Value Engineering Analysis Solves an Un-Constructible Design

KCI designed a temporary work trestle bridge that facilitated drilling operations over Coddle Creek.

Ridership on the North Carolina Department of Transportation’s (NCDOT) rail network has nearly doubled in the last decade. To accommodate the growth, the state is investing time and money in modernizing its railroad system to improve safety and better connect major cities. Projects have included straightening curves, adding additional tracks and replacing old crossings. During construction of a 10-mile stretch of new track to carry trains between Charlotte and Raleigh, Crowder Construction Company called on KCI to perform a value engineering study and evaluate alternatives for a bridge crossing that was deemed impossible to construct as designed.

Just 11 feet from the proposed structure, the existing rail bridge over Coddle Creek carries up to 30 trains per day and had to stay in service during construction.

The contractor was scheduled to begin construction of a 160-foot-long, three-span bridge that would cross Coddle Creek right next to an existing rail structure in Cabarrus County. Crowder quickly realized that the proposed foundations called out in the plans and specifications were in direct conflict with the existing bridge. Because the structural beams had already been fabricated in accordance with the original design, Crowder asked KCI to incorporate the girders into all design alternatives, thereby minimizing the cost and time required to order new beams. In addition, NCDOT, specifically requested that any solution follow the originally proposed horizontal alignment, while allowing the existing bridge to remain in service through construction.

Through quick response and thinking outside of the box, we were able to overcome all of the challenges and provide a constructible design without further delaying the original project schedule.

R. Eric Burgess, PEVice President, Regional Practice Leader

R. Eric Burgess, PE

KCI’s engineers determined that by rearranging the spans, the bridge could be lengthened to avoid the conflict with the existing structure’s foundations. An additional 30 feet of beam was spliced onto one span of girders to provide the additional length needed.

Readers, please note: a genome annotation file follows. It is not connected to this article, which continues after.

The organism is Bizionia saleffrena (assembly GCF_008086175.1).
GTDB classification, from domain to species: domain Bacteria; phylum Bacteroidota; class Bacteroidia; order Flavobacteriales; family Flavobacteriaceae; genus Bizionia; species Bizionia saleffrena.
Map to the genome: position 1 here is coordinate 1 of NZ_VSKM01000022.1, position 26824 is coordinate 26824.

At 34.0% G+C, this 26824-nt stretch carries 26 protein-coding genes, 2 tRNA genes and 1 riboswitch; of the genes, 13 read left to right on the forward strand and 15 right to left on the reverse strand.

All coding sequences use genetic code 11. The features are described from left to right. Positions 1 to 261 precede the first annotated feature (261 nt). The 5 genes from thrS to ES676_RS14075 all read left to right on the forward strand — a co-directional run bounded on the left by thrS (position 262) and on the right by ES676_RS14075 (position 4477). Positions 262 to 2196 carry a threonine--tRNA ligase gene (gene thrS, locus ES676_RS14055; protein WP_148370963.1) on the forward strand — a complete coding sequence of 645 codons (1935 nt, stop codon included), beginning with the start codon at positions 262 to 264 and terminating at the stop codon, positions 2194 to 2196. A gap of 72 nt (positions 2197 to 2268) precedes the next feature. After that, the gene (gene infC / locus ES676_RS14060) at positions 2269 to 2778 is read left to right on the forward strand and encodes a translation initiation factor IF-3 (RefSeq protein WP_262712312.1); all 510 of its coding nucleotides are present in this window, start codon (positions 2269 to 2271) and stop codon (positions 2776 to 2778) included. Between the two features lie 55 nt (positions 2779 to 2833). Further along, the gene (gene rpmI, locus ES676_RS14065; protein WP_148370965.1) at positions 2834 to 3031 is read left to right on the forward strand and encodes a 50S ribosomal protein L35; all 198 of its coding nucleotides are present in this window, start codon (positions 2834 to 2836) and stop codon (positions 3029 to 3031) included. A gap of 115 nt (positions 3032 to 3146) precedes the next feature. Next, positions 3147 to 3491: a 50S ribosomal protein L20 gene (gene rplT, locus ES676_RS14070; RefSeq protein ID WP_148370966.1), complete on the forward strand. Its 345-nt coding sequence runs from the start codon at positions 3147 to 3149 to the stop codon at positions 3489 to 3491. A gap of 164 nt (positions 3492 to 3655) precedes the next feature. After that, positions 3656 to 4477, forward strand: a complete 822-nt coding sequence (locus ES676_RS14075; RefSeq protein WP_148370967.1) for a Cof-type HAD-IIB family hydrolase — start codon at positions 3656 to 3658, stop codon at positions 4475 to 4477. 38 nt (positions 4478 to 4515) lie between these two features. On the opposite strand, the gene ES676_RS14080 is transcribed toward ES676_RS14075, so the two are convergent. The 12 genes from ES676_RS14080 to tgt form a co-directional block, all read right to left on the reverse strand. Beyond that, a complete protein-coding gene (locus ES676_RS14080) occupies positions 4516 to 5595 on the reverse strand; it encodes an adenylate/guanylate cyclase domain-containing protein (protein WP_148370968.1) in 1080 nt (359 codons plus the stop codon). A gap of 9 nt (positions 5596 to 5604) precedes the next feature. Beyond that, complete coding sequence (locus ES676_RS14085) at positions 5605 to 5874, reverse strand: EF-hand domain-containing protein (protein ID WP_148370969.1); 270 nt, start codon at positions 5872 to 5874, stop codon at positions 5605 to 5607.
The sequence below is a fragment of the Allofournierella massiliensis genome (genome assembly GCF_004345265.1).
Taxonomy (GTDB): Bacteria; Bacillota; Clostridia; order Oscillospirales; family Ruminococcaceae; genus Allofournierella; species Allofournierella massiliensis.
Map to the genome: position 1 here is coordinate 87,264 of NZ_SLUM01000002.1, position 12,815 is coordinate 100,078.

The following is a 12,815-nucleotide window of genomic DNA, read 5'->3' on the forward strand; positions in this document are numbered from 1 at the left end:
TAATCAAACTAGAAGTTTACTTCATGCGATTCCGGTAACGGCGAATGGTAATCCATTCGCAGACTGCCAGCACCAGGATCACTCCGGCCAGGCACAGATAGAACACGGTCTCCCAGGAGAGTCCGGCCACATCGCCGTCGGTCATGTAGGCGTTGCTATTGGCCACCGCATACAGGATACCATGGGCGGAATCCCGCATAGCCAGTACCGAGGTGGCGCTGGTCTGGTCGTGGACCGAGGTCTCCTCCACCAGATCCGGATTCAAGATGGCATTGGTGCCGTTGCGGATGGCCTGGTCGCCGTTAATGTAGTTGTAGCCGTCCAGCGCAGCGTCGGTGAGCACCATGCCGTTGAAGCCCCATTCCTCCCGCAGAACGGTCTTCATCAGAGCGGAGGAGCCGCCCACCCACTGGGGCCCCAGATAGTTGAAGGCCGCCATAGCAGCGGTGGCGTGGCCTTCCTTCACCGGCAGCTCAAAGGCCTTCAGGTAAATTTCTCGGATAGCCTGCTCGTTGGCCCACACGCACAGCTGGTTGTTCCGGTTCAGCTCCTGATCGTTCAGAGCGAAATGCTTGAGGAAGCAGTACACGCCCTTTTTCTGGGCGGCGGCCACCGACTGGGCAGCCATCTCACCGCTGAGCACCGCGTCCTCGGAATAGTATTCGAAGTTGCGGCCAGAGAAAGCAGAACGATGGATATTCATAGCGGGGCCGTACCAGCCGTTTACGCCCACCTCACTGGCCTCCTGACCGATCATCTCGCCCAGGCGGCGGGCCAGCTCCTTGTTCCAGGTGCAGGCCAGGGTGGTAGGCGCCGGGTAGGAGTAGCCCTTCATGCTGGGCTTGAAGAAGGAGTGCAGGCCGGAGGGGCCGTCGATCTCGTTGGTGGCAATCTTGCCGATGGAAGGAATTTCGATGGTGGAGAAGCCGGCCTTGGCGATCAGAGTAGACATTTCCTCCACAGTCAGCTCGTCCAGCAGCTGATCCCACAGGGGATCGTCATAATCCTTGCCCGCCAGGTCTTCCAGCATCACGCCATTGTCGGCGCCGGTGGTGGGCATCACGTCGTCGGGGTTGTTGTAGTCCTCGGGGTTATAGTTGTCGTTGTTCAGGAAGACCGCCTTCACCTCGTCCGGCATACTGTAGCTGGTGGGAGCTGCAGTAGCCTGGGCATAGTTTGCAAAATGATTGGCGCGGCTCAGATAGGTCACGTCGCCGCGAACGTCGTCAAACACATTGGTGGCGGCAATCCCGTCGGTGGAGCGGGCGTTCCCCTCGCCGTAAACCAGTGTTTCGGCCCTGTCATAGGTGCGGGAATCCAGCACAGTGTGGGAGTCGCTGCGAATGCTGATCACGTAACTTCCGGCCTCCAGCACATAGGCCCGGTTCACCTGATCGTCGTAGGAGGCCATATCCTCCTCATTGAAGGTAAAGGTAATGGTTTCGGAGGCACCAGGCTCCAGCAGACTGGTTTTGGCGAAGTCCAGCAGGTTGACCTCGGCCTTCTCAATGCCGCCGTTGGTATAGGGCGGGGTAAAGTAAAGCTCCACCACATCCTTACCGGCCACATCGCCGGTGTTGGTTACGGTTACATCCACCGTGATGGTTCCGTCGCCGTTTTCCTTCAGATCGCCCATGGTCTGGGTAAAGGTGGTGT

Switching the girders for Spans A and C, combined with splicing on an additional 30 feet of beam length, allowed the high-wall abutments from the original design to be replaced with constructible abutment caps that could be supported by drilled shaft foundations that were not in conflict with the existing structure.

With a plan in place, the team had to consider any impacts the new design might have on permitting as well as the ongoing construction. “Any encroachment on the stream by the lengthened spans would have required permits to be resubmitted,” said structural engineer Eric D. Anderson, PE. “We were able to match the existing hydraulic analysis by installing an additional retaining wall and prevented a prolonged review and approval process that could have delayed the schedule by as much as 12 months.”

The proposed solution had to match the existing hydraulic analysis for the original design to eliminate the need to re-submit permits.
The secant pile shoring wall (at right) designed to support both bridges during construction was the first of its kind to be used by the NCDOT Rail Division.

With travel continuing on the existing bridge only 11 feet away, it also became apparent that the excavation and drilling required for the new structure could weaken the support for the existing crossing and place passing trains in jeopardy. “To put it simply, we needed to prevent the trains from falling off the tracks, and we needed the solution to achieve that goal without causing any downtime in the rail traffic,” said project manager R. Eric Burgess, PE. KCI worked with the contractor, the NCDOT and Norfolk Southern Railroad to develop the final design for a secant pile retaining wall between the two structures that would support both bridges during construction.

In addition to the major technical challenges—alignment, materials, permitting and impacts to the adjacent structure—the timeline also complicated the design process. When KCI was originally approached about the Coddle Creek bridge, the project was already behind schedule. Our team worked nights and weekends in order to submit a revised design in only six weeks, all while identifying and overcoming potential delays and ensuring the project’s original deadlines were met. Once the plans were submitted, KCI engineers conducted a live-edit meeting with NCDOT, Crowder and Norfolk Southern to expedite review and construction. In the end, our team exceeded the expectations of both the contractor and state by quickly turning an impossible situation into a constructible success.